Ohama’s script allows O-Yuki to speak openly about her feelings for Morgan, who she initially did not love, for the Japanese student who abandoned her when the scandal surrounding her name became to great, for her distaste for the Geisha life, and the ultimate peace she found in the Catholic Church. While O-Yuki remains suitably modest and demure, she is portrayed as a woman of strength and convinction.
I found Ikari’s performance moving and enthralling. She held my attention completely from the moment she appeared on the grand staircase in Ventfort Hall until she finally scattered the foolish fragments of her public life.
There was a mother with two pre-teen daughters at the performance I attended, and Ikari looked directly at the girls as she delivered the lines in which O-Yuki remembers her own sale into the Geisha life at the age of ten, her period of training during her early teens, and how her sister negotiated the bidding in order to get the best price for O-Yuki’s innocence. These things happened to O-Yuki when she was the same age as those girls sitting in the front row, and they are still happening to girls and young women all over the world. While Ohama had given Ikari soft and gentle ways to say unspeakable things, the message was clear.
This exquisite collaboration between Ohama, Ikari, and Taylor has produced the purest kind of intimate theatre, and gives a poignant glimpse into an intriguing life. I wish the play had been just a few minutes longer to cover the final years of O-Yuki’s life in Japan during and after the Second World War, and during her conversion experience, but 70 minutes is a long time for one performer to hold the stage and I was willing to let Ikari step behind the curtain and rest. I only wish I could read Japanese so that I could learn more about O-Yuki myself.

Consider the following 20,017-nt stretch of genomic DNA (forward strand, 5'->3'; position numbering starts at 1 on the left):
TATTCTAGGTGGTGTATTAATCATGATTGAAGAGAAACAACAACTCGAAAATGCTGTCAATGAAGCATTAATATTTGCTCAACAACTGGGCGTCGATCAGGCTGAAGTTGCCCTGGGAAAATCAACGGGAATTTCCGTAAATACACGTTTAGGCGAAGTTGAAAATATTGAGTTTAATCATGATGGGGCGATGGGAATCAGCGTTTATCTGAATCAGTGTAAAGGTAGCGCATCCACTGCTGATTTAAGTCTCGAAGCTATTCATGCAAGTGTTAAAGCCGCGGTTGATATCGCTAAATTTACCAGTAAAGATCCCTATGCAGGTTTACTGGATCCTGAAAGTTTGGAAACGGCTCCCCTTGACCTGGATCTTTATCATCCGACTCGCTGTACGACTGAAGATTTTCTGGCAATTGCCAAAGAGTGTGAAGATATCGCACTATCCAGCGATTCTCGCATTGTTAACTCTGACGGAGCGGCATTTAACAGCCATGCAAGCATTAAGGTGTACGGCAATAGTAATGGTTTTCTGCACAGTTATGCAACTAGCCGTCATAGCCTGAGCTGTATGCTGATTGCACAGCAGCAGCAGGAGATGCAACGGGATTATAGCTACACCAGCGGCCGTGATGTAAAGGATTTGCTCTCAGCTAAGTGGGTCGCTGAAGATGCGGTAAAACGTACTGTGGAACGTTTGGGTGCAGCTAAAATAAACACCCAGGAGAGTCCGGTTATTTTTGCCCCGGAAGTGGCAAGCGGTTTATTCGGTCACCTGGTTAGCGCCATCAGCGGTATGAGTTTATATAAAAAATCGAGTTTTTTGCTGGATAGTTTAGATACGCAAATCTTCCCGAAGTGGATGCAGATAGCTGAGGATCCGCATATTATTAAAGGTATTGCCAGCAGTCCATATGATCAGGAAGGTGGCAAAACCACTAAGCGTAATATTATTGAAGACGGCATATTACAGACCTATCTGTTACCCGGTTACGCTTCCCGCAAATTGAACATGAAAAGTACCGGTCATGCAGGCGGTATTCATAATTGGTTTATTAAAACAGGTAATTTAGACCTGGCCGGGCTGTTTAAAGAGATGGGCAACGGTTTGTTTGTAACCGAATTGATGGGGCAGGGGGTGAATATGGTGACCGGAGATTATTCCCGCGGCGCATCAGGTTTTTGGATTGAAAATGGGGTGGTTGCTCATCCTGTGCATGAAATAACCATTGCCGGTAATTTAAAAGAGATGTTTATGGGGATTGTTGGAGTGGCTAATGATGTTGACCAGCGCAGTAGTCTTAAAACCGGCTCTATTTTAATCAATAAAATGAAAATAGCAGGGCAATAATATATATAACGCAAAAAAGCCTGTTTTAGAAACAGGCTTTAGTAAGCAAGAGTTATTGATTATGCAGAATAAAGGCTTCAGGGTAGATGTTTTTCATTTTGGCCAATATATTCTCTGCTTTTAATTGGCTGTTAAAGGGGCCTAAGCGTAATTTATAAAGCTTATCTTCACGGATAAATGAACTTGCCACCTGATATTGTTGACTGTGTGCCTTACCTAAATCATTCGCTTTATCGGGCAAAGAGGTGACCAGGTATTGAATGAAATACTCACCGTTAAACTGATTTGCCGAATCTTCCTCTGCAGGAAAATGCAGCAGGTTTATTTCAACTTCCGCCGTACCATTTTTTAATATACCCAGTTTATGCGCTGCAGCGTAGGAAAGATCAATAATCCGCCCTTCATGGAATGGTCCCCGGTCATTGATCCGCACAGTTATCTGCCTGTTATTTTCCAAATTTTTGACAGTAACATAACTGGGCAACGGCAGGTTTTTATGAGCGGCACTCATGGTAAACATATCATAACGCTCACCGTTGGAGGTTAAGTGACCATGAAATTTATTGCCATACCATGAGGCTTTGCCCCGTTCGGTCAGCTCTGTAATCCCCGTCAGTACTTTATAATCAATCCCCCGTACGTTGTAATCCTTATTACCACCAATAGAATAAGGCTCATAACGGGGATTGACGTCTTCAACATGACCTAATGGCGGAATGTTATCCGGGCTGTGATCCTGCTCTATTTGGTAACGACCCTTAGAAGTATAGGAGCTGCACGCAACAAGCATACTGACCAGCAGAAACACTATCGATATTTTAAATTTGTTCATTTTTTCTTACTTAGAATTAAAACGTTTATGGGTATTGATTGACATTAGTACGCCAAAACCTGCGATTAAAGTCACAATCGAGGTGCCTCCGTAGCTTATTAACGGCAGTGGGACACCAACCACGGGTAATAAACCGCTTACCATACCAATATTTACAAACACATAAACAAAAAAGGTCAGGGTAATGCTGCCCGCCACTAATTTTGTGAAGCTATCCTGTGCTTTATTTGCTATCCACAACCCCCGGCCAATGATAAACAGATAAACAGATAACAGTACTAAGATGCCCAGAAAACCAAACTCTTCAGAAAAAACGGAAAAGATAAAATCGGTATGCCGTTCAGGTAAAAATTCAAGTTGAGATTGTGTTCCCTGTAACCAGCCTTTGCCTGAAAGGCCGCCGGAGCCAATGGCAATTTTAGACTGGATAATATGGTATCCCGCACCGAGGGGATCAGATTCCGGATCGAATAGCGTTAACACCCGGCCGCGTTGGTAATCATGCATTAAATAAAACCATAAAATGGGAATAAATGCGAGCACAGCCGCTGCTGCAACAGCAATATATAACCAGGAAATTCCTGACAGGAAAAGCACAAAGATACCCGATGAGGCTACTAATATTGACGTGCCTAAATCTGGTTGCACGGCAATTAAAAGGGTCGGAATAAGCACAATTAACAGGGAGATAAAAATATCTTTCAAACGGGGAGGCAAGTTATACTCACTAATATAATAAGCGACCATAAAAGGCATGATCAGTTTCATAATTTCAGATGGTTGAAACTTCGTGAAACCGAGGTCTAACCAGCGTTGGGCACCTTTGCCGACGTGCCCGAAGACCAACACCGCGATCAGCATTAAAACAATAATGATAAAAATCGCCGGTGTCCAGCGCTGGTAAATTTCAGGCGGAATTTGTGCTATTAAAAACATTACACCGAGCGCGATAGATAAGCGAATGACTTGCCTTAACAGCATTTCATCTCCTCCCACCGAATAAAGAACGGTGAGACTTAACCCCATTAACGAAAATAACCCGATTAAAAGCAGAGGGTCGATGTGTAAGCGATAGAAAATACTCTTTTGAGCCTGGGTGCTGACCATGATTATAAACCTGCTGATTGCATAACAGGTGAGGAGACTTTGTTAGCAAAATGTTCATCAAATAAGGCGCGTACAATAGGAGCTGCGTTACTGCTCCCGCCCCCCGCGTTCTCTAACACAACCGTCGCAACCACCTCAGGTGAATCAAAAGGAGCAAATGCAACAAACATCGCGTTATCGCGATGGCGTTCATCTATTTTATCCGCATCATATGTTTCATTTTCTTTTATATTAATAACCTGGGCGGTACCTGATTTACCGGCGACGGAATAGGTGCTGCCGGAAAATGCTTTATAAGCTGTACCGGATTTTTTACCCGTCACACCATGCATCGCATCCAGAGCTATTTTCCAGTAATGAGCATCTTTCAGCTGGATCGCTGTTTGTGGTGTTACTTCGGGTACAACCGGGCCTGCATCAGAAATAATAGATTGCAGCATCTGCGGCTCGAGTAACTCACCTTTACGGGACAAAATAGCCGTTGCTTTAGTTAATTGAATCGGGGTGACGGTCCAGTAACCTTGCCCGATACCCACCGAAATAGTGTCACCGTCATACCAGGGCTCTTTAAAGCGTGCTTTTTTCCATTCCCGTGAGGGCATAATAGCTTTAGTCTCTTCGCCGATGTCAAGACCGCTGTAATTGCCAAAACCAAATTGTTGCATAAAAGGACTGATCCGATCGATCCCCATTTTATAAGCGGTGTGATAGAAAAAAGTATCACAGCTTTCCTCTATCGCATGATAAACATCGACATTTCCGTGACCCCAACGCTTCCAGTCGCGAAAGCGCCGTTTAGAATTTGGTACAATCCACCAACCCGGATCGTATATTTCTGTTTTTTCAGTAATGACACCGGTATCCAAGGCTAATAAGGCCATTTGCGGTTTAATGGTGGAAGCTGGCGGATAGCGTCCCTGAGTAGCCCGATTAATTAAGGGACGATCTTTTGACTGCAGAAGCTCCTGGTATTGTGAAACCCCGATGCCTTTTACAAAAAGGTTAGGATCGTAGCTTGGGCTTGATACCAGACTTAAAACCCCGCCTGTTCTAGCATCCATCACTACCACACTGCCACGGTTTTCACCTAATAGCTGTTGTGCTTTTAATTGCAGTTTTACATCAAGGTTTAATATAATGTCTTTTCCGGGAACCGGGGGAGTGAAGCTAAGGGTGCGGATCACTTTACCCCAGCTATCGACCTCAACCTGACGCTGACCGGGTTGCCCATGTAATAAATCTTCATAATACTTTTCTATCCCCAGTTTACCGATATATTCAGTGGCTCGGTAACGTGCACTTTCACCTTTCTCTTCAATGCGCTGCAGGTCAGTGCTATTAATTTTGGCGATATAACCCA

The Great Hall at Ventfort Hall provides the backdrop and palatial surroundings, but Carl Sprague has done a nice job of giving Ikari a small but flexible playing space. The Geisha tradition is one of small, gliding movements, and Ikari appears to be quite still and centered although she moves about the little set of risers and interacts with various props and set pieces continually.
Govane Lobauer has designed beautiful and flexible costumes for Ikari, incorporating two beautiful kimono contributed by Amanda Bouquet. She goes through three fluid costume changes in the course of the show, taking her from Geisha to Parisienne Fashion Plate to modest widow.
Arrive a little early to take a look around the mansion and enjoy the exhibit “Japan, the Gilded Age and You!” from the private collection of Dr. Robert and Marcia Brown.
Morgan O-Yuki: Geisha of the Gilded Age will be performed at Ventfort Hall Mansion and Gilded Age Museum, 104 Walker St., Lenox. Performances are scheduled for December 26, 27, 30 & 31 at 4 p.m. December 28 & 29 at 3:30 & 7:30 p.m. Tickets cost $20 and reservations are strongly recommended. The show runs an hour and ten minutes with no intermission and is suitable for ages 10 and up. For reservations and information please call the box office at 413-637-3206
copyright Gail M. Burns, 2006